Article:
A hit is a hit is a hit is a hit. If you get on base, you’re increasing the chances for your team to score. Right? Well not necessarily. If you are a joke on the base-paths, you are doing a disservice to your team. You’re nothing more than a base-path clog in the drain leading to a run scored.
Yea you may be a hitting machine, but you will be far less valuable to your line-up if you are getting thrown out at 2nd, 3rd, and home.
There are certain attributes that every baseball player should be aware of when running the basepaths. If these aren’t mastered, you are liability plain and simple.
Know what a correct lead is
The point of a lead is to get 2 things done.
- cut the distance from 1st to 2nd
- hopefully pick up the catcher’s signs
The trick is to maximize your distance from 1st while getting back safely with no exceptions. The only time you should ever be thrown out is if the pitcher has an ungodly pick off move, and you were stealing. Even then, a good coach will probably ask you “what the hell were ya thinkin?!!!”
Getting the correct distance will also allow you to get a good view of the catcher’s signals. The art of picking up signals can be very valuable and will be explained in another post.
Know the situation, be ready for what pitch is coming
The situation will always dictate the game. Meaning what choice you make between the lines will be directly influenced with the status of each inning.
If the pitcher is ahead in the count, he is probably coming with a breaking ball in the dirt. You should have already anticipated this and be ready to take second base if the opportunity presents itself.
Read balls in the dirt
This ties in directly with being aware of the situation. Being aggressive is great when a player is able to use it to their advantage. Reading the balls in the dirt will not only give you an advantage to score, but will make you look good. There is nothing more exciting to see than a player taking control of the flow of the game.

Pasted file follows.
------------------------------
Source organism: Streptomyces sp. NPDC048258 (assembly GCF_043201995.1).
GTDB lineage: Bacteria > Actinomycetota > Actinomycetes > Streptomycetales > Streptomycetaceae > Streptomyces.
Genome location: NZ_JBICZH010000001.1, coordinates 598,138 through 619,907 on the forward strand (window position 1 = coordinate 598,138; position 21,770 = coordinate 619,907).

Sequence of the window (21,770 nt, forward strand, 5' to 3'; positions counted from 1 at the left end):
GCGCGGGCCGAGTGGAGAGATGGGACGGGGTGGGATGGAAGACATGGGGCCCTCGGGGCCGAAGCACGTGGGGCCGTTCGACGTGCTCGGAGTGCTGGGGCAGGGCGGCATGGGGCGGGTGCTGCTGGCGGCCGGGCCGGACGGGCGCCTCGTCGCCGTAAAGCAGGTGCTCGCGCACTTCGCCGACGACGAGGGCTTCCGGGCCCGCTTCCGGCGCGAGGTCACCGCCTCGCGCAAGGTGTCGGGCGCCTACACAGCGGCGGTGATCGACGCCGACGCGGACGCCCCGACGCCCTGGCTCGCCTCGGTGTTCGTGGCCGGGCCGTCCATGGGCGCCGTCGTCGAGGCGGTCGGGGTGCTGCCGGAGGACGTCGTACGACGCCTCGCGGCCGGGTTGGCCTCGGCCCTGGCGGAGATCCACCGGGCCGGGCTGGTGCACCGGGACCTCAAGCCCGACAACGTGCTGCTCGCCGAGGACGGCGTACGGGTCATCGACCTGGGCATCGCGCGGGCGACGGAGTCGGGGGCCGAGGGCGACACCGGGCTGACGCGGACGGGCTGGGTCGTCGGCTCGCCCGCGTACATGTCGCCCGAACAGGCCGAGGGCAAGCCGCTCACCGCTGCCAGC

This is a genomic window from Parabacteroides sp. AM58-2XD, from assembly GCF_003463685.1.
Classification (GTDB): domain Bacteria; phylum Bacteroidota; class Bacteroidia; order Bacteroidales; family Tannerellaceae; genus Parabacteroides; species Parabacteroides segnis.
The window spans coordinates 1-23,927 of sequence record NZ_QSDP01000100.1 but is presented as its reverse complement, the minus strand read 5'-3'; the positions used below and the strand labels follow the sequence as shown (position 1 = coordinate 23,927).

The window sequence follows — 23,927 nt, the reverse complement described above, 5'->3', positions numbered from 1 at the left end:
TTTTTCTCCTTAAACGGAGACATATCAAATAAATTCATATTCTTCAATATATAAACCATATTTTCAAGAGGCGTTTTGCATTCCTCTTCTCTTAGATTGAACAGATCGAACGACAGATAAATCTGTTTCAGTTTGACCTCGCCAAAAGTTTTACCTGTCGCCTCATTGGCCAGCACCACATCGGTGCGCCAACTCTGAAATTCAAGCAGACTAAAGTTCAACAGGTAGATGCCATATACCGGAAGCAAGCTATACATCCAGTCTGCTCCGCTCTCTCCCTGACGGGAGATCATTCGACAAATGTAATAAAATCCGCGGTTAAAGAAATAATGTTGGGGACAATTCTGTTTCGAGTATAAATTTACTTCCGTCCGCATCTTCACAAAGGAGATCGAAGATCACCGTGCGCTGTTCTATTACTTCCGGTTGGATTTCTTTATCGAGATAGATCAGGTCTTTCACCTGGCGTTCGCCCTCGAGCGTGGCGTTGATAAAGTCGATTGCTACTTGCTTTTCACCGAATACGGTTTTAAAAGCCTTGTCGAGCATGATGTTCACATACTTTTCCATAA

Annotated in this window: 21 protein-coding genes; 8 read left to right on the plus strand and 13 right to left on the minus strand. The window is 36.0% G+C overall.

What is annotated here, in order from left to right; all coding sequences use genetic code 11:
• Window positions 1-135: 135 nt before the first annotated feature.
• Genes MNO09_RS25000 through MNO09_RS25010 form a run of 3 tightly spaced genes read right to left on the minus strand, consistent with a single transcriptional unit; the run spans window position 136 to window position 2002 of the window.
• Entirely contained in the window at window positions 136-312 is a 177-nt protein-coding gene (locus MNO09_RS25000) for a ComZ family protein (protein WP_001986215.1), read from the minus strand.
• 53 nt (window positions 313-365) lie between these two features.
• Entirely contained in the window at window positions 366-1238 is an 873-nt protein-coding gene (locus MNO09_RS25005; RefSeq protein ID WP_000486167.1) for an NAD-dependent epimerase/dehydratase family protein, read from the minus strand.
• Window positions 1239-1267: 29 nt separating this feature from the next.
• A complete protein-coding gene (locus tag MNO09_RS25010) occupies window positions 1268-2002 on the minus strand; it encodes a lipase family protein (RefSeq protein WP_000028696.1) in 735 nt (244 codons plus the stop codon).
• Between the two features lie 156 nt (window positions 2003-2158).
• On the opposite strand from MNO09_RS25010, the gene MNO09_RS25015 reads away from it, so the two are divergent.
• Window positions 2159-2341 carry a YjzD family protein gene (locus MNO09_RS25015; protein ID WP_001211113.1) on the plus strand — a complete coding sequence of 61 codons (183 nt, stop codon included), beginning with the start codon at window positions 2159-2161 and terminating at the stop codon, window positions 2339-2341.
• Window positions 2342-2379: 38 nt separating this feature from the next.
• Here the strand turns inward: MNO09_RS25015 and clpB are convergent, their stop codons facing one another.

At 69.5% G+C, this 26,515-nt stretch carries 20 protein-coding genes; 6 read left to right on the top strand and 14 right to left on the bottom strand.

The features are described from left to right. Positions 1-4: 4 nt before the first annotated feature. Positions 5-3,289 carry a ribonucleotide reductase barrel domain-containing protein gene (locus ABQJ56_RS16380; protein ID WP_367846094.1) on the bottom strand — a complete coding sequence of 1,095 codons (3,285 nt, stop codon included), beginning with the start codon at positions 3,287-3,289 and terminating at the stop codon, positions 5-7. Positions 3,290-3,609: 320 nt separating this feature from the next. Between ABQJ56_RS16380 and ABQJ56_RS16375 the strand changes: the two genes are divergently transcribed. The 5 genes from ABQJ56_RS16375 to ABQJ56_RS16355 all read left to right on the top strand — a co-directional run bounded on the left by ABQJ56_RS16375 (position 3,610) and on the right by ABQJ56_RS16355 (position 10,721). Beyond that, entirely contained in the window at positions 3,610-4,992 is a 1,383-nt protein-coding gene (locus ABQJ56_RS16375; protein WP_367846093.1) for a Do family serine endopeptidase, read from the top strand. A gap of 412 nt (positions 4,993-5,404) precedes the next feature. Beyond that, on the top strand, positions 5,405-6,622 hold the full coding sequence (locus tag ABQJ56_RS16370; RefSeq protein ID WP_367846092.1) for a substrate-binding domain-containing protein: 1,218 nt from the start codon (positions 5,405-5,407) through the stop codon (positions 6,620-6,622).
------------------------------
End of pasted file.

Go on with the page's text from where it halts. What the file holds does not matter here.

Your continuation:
Know the pitchers tendencies and rhythm
Pitchers are creatures of habit. I would say over 50% of amateur pitchers do something that tips a pitch or shows where they are going to throw the ball.
One thing I noticed is that very rarely do college pitchers throw over to first after coming set. They seem to throw during the set process or before it but never after. All pitchers are different but they all have something that shows their next move
Know his timing
Similar to their rhythm, some pitchers- in their stretch, will pitch to home after a set time. EX: a pitcher may go to the plate every time after a count of “2 mississippi”. Becoming aware of this, you can break for second on ” 1.5 mississippi”. This will give you a major advantage so pay attention to the pitcher’s tendencies.
Master the secondary shuffle
Having a good secondary shuffle is absolutely nessasary. It gives you the required momentum while allowing you to be prepared for balls in the dirt.
Know the defense positioning
If you know the position of the defense, the better base running decisions you can make and the more aggressive you can be on the base paths.
Make the right turns/Get the right angles
You can be a guy who runs a 6.2 sixty yard dash but if you take lousy angles around the bag, you’re no faster than a guy who runs a 7 flat but takes better routes. Think about it.
Never be the guy who gets tagged out standing up. Ever.
Going from first to third- use your instincts
While running from first, you have the whole field in front of you to make the correct decision to take third. Unless your coach tells you different, trust your instincts instead of what your third base coach may be saying.
Going from 2nd to home- pick up your third base coach
This is a bit different. You will need some guidance since the play will be developing behind you, and you should never be running with your head turned away from the direction you are running. From second, as soon as the ball is hit, pick up your third base coach.
This goes without saying. Trust me. A baseball career will flash by you. Don’t have any regrets.
I’m sure that you would agree with me if I were to say that extra-base hits are far more valuable than a walk or single. An extra-base hit will not only put you in scoring position but it forces the middle infield to play out of position in a sense, it applies my pressure on the defense and pitcher, and if nothing else, it puts the pitcher in the stretch.